Why are we running this project? 

Municipalities are an appropriate platform to develop and trial methods for broad-scale civic engagement in the socio-environmental transformation. However, this transition will see conflicting social goals, with resistance not unlikely. Opening the door for all citizens to participate in shaping social and environmental sustainability is a good way to counter such conflicting objectives. Broad-scale participation is the only way to generate the range of perspectives and civic acceptance needed to ultimately realize social change for greater sustainability in challenging areas. 

What are our goals? 

Every citizen has the right to access and join in with the sustainable transition. We aim to leverage socially inclusive participatory methods to achieve this goal and strive to support municipal actors in promoting the sustainable transition locally with broad-scale support from the wider population. 

How does the project work?

Alongside two exemplary municipalities, the project relies on interviews and research to develop three participatory methods for inclusive municipal sustainability processes and to test these on the ground. Workshops will then empower municipal actors to make use of these methods themselves. Both the development and implementation of these participatory methods will be externally scientifically evaluated. At the end of the project, the municipalities involved will present the methods used to other municipalities over the course of a roadshow. As such, the project aims to serve as a blueprint for socially inclusive processes of municipal change that reinforce democratic structures while simultaneously ensuring that everyone is able to both access and influence sustainable change processes.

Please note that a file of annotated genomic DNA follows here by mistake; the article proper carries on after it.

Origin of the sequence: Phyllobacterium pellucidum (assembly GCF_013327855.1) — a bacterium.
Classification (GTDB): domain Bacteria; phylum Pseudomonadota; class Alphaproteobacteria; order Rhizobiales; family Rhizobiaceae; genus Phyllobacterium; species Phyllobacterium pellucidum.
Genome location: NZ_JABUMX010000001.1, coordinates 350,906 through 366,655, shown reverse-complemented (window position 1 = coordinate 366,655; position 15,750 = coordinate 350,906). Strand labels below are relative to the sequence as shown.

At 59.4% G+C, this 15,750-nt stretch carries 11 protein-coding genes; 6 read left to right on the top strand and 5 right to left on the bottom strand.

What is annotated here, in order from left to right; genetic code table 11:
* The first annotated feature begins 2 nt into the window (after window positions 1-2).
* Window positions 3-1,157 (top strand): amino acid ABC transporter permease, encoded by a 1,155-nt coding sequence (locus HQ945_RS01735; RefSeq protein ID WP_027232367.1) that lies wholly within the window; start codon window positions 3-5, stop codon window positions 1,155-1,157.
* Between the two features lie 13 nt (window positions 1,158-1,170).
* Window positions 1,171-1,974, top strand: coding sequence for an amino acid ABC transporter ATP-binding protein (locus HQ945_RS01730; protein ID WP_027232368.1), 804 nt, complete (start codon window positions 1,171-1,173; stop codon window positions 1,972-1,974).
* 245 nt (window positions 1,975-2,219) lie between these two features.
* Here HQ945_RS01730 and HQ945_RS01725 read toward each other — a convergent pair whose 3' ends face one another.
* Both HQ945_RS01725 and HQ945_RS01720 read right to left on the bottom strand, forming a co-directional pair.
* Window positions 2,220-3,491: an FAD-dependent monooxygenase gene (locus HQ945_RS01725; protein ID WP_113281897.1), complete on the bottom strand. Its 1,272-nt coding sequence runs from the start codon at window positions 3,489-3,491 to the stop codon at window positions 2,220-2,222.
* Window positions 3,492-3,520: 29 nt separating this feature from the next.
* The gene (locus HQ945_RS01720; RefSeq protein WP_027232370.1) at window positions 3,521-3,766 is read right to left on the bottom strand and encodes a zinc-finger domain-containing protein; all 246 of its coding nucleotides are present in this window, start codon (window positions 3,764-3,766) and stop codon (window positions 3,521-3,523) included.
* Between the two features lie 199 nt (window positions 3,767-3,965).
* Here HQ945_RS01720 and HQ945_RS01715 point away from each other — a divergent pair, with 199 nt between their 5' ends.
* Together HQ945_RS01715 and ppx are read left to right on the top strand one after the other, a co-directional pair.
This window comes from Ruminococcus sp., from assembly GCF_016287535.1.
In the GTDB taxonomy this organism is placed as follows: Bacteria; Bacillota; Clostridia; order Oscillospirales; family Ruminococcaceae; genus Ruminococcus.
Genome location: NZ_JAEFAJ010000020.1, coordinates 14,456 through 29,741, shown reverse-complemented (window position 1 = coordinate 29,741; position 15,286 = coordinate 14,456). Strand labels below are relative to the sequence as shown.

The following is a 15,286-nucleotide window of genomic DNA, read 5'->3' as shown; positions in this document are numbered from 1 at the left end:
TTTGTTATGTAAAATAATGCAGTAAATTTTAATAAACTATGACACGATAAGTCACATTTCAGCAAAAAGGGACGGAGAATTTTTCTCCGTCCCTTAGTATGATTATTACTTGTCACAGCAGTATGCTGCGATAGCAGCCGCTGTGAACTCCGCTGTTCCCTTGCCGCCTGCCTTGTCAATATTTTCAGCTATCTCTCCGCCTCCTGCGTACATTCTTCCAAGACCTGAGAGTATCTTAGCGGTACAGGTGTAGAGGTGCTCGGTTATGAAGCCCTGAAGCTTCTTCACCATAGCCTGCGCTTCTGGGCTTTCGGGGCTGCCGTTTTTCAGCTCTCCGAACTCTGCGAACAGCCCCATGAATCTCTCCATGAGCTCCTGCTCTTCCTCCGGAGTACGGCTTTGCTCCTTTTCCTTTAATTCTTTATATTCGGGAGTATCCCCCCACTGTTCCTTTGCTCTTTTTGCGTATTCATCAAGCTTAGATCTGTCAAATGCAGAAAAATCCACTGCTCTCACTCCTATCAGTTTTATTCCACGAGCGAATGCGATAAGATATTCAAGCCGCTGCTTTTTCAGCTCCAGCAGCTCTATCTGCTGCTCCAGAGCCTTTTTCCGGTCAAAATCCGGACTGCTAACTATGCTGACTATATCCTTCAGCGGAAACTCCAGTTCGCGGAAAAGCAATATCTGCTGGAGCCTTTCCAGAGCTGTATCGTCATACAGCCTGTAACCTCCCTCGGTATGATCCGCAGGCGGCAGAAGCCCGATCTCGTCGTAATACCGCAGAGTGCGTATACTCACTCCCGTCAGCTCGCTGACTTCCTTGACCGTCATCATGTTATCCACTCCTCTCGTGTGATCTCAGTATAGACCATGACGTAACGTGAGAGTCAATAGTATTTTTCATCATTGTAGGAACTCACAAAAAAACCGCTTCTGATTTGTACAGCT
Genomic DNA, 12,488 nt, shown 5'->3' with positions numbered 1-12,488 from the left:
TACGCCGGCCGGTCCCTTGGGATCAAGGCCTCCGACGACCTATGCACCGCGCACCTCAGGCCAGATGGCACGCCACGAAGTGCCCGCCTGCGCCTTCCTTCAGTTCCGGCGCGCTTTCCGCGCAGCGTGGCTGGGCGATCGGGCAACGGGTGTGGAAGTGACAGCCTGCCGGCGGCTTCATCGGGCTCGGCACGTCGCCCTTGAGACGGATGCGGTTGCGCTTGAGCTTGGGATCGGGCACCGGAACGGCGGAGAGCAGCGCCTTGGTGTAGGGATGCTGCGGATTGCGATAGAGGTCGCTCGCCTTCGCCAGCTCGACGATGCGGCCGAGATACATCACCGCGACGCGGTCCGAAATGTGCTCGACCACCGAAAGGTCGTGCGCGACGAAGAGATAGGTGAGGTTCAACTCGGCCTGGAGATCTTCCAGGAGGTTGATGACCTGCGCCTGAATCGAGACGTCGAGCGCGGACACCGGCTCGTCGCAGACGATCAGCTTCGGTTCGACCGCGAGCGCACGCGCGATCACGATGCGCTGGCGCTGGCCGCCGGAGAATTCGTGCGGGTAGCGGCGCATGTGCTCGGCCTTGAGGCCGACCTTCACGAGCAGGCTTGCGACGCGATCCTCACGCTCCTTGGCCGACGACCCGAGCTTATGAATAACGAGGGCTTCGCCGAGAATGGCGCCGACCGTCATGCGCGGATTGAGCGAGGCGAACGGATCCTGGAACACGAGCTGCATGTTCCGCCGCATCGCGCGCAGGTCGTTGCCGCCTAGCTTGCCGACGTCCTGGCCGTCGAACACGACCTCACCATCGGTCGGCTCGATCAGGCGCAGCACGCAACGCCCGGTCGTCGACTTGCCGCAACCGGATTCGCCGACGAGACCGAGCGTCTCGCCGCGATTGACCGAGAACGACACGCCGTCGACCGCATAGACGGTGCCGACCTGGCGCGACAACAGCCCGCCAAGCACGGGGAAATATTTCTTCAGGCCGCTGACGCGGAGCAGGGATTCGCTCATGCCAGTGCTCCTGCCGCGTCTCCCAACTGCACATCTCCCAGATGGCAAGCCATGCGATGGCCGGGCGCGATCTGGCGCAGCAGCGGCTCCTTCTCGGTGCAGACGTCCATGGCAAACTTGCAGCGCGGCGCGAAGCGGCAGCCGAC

The project draws on Kate Raworth’s model of the doughnut economy, which combines elements of both social and environmental sustainability. Two circles illustrate the theory behind the doughnut economy: The outer circle represents our ecological ceiling, while the inner circle is our basic social needs. The inside of the doughnut is the ideal the model strives to achieve, whereby we are all able to live a safe and good life on an unspoiled planet.  

Who are the target groups?

All municipal stakeholders: administrative actors, NGOs, business, citizens. 

Where is the project run? 


Who organizes and supports the project? 

NELA, the Next Economy Lab, is responsible for implementing the project. NELA works together with business, politics, and civil society to develop and realize concepts for a socially just, climate-positive, and cooperative economy.